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Discrete Math Resources

Posted on 2004-10-25
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Last Modified: 2010-04-01
I am looking for url and examples that will help me calculate the following:-> Formulas

f(n) = n            if n <= 1;
f(n) =            n + f(1/2 * n)                   if n is even, n > 1;
            f(1/2 (n+1) )+ f(1/2 (n-1))      if n is odd, n > 1;


Draw the recursion tree and calculate the value of f(n) for n=5.

What is meant by determine the approximate space and time requirements for algorithms. -> How???

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Question by:edelossantos
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    Accepted Solution

    by:
    Try yourself not using any URLs:

         f(n) for n = 5

    -   f(5) = f((6)/2) + f((4)/2) = f(3) * f(2);   // as n == 5 is odd
    -   f(3) = f((4)/2) + f((2)/2) = f(2) + f(1);  // as n == 3 is odd
    -   f(2) = 2 + f((2)/2) = 2 + f(1);              // as n == 2 is even
    -   f(1) = 1;                                             // as n <= 1

    That is the "recursion tree"

    Then, write function f

        int f(int n)
        {
              bool even = (n%2)==0;  // no rest  modulo 2
              bool odd  = !even;

              if (n <= 1)
                  return n;
              else if (even)
                  return ...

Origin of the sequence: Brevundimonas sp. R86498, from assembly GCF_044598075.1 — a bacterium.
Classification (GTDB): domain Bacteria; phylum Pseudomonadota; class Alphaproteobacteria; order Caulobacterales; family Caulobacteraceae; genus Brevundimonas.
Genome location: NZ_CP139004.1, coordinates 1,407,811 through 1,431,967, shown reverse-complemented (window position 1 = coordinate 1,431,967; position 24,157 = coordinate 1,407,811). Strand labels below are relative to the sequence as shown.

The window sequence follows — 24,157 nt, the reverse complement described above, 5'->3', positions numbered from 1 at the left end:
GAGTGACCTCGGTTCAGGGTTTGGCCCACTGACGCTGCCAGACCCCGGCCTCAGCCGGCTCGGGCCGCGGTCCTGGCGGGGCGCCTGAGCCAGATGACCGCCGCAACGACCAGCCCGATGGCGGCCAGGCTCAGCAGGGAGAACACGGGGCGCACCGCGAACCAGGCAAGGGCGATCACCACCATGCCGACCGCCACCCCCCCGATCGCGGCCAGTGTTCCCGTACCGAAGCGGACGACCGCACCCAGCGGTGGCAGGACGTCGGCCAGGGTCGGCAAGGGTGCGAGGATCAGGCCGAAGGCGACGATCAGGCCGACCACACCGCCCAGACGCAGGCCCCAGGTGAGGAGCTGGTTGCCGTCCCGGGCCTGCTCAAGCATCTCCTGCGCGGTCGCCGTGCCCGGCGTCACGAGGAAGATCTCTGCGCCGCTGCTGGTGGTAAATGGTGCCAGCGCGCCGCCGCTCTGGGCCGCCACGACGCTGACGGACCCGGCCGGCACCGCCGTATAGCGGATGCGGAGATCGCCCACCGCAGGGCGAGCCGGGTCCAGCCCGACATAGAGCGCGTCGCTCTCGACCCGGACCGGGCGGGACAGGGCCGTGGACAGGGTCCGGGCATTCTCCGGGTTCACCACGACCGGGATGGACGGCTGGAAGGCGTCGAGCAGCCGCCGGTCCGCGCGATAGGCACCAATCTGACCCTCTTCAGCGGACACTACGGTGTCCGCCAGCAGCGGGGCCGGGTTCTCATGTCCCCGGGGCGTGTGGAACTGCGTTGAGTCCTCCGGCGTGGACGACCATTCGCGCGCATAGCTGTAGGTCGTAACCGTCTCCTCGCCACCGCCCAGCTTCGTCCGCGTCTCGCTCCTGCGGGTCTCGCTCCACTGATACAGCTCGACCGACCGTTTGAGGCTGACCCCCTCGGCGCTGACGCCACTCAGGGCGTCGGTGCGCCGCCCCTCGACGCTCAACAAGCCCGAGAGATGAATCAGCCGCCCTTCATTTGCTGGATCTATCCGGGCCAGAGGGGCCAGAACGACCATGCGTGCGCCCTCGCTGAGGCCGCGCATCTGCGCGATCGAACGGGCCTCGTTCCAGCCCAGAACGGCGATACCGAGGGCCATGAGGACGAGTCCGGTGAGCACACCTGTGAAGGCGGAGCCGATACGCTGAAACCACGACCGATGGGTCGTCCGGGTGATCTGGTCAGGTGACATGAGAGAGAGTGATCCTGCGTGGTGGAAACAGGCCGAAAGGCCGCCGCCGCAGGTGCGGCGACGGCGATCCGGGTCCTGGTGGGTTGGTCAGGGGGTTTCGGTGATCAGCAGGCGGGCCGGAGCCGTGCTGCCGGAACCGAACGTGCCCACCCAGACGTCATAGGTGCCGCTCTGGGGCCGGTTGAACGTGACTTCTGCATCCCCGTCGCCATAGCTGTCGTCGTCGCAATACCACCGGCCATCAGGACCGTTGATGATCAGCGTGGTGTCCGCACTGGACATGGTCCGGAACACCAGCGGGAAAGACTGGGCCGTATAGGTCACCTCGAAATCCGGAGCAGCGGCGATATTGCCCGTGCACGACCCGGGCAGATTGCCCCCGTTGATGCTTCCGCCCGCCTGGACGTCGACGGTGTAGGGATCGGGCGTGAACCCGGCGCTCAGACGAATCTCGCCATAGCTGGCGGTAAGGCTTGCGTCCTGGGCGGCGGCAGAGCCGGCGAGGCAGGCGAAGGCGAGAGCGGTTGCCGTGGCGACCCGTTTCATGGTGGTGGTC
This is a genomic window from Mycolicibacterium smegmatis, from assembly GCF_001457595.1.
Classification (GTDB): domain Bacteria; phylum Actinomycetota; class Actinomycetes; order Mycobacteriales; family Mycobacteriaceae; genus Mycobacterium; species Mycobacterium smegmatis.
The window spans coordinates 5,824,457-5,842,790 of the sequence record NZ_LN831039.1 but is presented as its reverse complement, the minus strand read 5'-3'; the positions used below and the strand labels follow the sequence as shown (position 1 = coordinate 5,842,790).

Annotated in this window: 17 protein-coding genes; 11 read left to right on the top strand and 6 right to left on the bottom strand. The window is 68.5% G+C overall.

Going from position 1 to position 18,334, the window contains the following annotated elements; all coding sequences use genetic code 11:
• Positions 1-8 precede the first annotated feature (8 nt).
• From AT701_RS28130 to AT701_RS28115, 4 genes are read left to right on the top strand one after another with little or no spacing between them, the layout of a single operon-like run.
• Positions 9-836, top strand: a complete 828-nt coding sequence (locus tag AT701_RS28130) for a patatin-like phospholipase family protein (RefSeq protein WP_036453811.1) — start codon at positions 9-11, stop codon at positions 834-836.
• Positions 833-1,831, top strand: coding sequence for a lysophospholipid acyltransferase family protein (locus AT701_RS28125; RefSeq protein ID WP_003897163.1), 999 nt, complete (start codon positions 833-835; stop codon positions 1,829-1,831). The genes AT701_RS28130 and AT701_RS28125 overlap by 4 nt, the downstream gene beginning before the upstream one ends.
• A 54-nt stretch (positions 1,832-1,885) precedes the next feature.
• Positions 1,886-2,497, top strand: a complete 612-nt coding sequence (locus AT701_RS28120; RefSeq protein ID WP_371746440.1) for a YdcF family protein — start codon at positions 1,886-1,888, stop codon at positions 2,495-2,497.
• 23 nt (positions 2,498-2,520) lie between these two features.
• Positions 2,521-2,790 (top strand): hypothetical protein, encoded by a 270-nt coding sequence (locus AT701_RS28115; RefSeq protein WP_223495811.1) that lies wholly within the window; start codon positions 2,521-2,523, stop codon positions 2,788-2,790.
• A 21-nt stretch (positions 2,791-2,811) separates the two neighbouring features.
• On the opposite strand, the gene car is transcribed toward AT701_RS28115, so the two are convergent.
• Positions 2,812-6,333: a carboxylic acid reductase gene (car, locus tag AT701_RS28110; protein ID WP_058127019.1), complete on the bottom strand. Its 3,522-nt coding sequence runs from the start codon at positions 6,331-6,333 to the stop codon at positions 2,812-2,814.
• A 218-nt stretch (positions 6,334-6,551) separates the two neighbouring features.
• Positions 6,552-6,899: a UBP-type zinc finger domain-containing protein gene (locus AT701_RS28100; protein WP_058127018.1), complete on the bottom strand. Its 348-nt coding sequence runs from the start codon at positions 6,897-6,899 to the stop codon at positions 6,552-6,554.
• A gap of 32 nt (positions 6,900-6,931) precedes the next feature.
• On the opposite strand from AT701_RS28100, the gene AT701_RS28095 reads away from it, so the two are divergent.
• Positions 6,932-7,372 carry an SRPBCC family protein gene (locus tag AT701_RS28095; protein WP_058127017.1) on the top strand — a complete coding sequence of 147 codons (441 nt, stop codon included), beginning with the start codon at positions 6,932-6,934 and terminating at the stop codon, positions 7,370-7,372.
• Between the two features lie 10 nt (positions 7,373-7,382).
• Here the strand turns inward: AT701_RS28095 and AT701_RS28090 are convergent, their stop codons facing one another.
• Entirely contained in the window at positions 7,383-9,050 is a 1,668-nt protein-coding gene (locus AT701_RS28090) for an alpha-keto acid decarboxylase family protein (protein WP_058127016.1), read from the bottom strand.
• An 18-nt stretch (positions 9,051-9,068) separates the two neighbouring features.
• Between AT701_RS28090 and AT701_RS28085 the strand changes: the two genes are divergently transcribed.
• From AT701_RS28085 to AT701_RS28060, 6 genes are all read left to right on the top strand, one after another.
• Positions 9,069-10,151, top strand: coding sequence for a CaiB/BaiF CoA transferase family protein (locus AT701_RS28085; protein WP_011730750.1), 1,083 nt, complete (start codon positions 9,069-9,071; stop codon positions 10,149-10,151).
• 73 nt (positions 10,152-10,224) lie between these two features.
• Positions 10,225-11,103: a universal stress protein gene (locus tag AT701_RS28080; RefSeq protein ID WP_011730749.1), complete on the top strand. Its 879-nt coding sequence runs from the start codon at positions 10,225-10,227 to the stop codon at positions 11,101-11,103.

else /* if (odd) */
                  return ...
        }

    >>>> What is meant by determine the approximate space

    Means, what is the maximal recursion depth (as a function of n) multiplied with the stack space needed for one call to f(int) (note, you don't need local bool variables 'even' and 'odd' as you could check the modulo condition in "else if" condition directly).

    >>>> What is meant by time requirements for algorithms

    "O n^2"  means quadratic, "O log2 n" means logarithmic and "O n" means linear time requirements.

    Look at the "tree" above and count number of calls of f(..) . Try n=2, n=3, n=4, n=6 and n=7 also ... If you would get

      1:   1   call
      2:   3   calls
      3:   8   calls
      4:  15  calls
      5:  24  calls
      6:  35  calls
      7:  48  calls

    it would be quadratic.

    Regards, Alex


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